Takes its name from the bay at the mouth of the Mhlathuze River, which was named after Sir Frederick Richard’s, Commodore of the Cape Station of the Royal naval force, assisting the land forces against the Zulu in 1879. The Zulu name is Cwebeni, ‘at the lagoon’
This fast developing town is located at the mouth and lagoon of the Mhlatuze River. The lagoon has been developed into a deep-water harbour that can receive some of the largest ships afloat. Wharves and terminals have been equipped to load ships with bulk coal and various metal ores for export. Massive tankers discharge oil into a pipeline that carries it to the refineries in Gauteng.
It was only during the late 1970’s that Richard’s Bay became a significant industrial port as result of the congestion of Durban harbour. Its value as a deep-water harbour was further enhanced by its ability to accommodate large bulk carriers and mammoth tankers that are beyond the capacity of the Durban harbour. An aluminium smelter and a fertiliser plant have been erected at the harbour and large deposits of titanium are being mined from the sand close to the bay.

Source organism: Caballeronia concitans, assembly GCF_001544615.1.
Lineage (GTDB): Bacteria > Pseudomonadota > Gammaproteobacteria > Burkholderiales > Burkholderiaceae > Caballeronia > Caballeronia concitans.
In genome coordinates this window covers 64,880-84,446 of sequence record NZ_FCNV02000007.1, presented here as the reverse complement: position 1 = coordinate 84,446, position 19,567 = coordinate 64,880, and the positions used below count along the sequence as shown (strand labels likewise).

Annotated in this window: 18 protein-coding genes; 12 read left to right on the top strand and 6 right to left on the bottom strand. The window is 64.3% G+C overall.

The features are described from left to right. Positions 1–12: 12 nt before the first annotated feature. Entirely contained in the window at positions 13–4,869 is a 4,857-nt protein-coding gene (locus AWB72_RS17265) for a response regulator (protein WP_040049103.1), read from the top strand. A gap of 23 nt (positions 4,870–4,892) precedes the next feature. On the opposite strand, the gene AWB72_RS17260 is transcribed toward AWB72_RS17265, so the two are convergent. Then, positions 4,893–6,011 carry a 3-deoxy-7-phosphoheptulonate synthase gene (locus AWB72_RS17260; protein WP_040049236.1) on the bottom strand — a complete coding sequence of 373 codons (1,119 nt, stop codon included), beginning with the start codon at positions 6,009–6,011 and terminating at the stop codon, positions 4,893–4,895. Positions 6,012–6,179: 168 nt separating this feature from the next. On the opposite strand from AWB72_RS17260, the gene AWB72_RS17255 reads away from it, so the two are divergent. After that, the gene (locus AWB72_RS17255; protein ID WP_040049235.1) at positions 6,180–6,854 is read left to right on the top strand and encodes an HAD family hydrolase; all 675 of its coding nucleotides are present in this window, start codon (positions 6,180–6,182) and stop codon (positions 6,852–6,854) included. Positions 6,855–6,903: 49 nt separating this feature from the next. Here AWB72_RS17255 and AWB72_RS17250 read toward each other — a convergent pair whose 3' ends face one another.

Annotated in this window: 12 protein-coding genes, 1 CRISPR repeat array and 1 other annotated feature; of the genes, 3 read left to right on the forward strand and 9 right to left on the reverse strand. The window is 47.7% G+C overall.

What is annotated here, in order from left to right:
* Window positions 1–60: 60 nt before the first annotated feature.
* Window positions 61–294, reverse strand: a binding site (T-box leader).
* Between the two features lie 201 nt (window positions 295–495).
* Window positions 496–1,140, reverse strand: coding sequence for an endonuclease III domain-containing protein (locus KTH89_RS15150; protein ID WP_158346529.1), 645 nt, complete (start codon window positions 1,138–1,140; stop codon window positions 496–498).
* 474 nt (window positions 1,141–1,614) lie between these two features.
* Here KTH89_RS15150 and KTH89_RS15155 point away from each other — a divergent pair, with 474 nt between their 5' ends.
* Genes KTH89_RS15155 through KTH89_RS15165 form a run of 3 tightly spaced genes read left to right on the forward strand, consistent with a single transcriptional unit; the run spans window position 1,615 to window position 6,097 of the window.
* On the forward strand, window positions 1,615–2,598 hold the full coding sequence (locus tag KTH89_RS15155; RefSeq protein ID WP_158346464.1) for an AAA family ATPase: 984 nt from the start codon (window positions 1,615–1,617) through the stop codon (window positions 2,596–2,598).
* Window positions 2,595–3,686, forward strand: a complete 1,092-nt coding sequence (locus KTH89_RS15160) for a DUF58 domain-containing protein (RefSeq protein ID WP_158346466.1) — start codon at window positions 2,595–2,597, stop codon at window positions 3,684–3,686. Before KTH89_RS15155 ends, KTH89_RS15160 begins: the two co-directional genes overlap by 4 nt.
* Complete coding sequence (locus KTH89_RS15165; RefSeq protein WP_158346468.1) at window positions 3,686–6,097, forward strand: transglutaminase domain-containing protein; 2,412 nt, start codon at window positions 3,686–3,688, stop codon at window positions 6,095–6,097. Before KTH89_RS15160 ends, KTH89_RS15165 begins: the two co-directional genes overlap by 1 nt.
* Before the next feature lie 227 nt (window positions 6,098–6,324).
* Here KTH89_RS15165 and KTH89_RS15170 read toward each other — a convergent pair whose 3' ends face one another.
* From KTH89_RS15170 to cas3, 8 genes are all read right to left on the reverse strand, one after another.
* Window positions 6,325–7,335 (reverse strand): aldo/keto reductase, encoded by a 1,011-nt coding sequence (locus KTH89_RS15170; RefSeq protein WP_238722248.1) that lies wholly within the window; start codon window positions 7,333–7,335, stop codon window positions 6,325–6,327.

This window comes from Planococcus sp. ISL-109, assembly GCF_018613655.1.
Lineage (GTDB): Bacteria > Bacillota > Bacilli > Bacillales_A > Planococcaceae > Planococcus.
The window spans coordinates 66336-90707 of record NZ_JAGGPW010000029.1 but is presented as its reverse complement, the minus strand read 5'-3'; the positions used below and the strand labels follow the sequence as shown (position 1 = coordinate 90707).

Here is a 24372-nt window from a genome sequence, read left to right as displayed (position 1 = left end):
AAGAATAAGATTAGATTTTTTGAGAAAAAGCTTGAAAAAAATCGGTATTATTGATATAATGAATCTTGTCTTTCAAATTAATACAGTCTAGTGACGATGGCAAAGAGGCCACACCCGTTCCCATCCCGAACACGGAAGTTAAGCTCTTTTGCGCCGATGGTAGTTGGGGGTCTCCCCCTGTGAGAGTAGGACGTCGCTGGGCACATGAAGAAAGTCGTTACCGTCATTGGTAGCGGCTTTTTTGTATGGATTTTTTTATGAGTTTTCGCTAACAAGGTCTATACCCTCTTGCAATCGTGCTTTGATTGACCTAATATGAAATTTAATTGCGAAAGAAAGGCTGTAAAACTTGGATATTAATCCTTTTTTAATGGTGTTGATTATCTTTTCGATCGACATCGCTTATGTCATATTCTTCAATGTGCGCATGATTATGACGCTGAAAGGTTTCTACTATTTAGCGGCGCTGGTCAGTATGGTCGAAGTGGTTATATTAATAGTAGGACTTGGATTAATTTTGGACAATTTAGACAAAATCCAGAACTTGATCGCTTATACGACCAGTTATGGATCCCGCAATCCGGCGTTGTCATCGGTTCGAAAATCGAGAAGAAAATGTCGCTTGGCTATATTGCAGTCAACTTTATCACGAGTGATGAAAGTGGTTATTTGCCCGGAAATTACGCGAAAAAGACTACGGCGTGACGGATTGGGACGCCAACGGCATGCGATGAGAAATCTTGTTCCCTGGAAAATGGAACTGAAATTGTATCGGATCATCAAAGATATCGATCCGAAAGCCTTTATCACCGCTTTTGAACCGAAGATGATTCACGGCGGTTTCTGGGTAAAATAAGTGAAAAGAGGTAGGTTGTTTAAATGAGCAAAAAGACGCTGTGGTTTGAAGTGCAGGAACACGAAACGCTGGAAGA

The Richard’s Bay Game Sanctuary was created during 1935 to protect the wildlife in an around the lagoon and in 1943 the Richard’s Bay Park was established on 400 hectares of the shores to conserve the plant life.
Huberta, the wandering hippo, began her adventures from the Mhlatuze lagoon in 1928. For the next three years Huberta ambled for 1600 km through the coast of Natal until 1931. Three hunters, ignorant of the fact that she was royal game, shot her in the Keiskamma River and her body today occupies a place of pride in the Amatola (Kaffrarian) Museum at King William’s Town.
During 1891 John Dunn shot the largest recorded South African (Nile) crocodile in the lagoon. It was 6,5m long.